Thursday, 29 October 2015

Movember musings

It's that time of the year, if you're considering growing one.

Movember is around the corner so I thought it would be an appropriate time for a little discourse on the handlebar moustache. Just to clarify things: this is one with long ends that point or curve outwards. "Graspable extremities" as it says in the website of the Handlebar Club.

I started growing mine two years ago, egged on by my wife, when we walked past a shop in Venice which had a tin of moustache wax in the window. Should you wish to do the same (and what better time to experiment?) there's lots of advice online, but essentially you need to let it grow, and resist the temptation to trim it. Some people trim the section above the lip and leave the ends to grow out, and I tried this for a bit but decided it was not for me.

When it's long enough you can comb it away from the midline, using wax to keep it in place, then twizzle the ends to form a point. Get it into the desired position, hold it there for a while, then leave it. To impart a curl (if your hair is naturally straight), shape it with your fingers, form it around a pencil or chopstick, or just fold and roll it between finger and thumb.

Moustache wax is generally made from petroleum jelly or beeswax. Petroleum based products are softer and don't work for me because my hair is coarse and stiff, and needs something that will hold it in place. Beeswax sets more firmly and is more likely to hold the thing in place. The trick in making these products is that they need to be soft enough to apply, and than set firm enough to hold things in place. Here are some I've used:

The first tin on the left with the blue label, by Taylor's, is the first one I acquired. Based on petroleum jelly, it has hardly any hold and doesn't really work for me, but might suit others with finer hair. The other two are made from beeswax. The one in the middle by Murdock is malleable out of the jar, but sets firmly, and works well for me. Mr Natty's product is harder, but comes in a small tin that is handy to carry around, and is a bit softer when warmed up in one's trouser pocket.

In general, I suppose most people prefer to avoid this effect:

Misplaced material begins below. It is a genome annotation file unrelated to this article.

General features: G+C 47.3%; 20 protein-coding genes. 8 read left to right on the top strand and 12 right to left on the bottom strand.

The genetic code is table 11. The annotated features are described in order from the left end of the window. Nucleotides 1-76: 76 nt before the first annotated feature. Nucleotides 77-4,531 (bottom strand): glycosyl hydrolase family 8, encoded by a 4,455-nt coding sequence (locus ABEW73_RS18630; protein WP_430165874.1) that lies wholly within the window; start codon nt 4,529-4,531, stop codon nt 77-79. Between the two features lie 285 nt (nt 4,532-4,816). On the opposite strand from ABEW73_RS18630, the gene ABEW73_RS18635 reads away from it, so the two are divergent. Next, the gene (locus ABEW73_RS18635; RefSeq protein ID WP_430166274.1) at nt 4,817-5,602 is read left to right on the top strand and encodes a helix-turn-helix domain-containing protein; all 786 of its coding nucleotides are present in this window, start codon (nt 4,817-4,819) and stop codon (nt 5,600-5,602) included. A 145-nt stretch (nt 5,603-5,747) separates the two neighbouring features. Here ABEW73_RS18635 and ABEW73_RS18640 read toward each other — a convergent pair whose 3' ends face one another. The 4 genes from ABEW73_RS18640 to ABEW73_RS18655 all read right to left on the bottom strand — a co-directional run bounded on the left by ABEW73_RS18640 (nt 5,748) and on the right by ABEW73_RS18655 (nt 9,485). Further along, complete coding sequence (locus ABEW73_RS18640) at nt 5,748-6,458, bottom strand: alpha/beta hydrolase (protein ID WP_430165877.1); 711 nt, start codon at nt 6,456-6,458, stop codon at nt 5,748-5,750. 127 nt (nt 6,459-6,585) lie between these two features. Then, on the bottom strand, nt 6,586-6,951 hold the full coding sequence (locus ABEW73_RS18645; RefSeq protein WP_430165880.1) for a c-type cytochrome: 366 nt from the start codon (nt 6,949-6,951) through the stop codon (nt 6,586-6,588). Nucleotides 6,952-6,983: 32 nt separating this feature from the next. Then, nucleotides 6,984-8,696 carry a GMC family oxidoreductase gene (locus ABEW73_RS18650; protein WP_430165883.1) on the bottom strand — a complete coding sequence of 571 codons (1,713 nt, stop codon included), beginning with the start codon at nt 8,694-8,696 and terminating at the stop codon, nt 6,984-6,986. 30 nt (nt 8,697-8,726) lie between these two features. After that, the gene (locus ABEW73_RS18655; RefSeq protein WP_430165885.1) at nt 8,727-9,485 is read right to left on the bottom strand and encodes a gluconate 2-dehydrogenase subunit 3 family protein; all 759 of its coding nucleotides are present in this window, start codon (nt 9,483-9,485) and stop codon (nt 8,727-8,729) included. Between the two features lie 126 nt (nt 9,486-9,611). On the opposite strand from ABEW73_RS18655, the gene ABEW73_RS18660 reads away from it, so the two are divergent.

Christopher Lee as Fu Manchu, 1965

You might think that with modern grooming products, accessories like this might no longer be required:

But in fact, they're still on the market:

(If you're interested, you can get one here)

Does my moustache interfere with eating? Not particularly, but it can get caught up in my peanut butter on toast in the morning. Of course things might be different if one were equipped like Gaishi Nagaoka, with his 70 cm "propeller moustache".

Mr Nagaoka might well have drunk his tea from a moustache cup (which, should you wish to purchase one, can be obtained from eBay). The moustache cup includes a guard to prevent your pride and joy from getting soggy, and was apparently invented in the 1860s by an English potter, Harvey Adam.

There are also moustache spoons for drinking your soup.

These days you can also get the whisker dam, a hipster accessory that clips on to your beer mug, just in case you wish to spare your IPA from the characteristic patchouli reek of your chosen pomade:

Be warned--you may start to grow your Hoxton Twizzler as a bit of fun and even as a way of raising money for prostate cancer (the charitable motivation behind Movember, lest we forget). But it will very soon take over much of your free time, cause you to purchase more grooming products than you'd care to admit to owning, and even earn you abuse such as shouts of, "Preening ninny!", delivered by your nearest and dearest as you joust for mirror space in the morning rush. Take it from one who knows: a mo is for life, not just for Movember.

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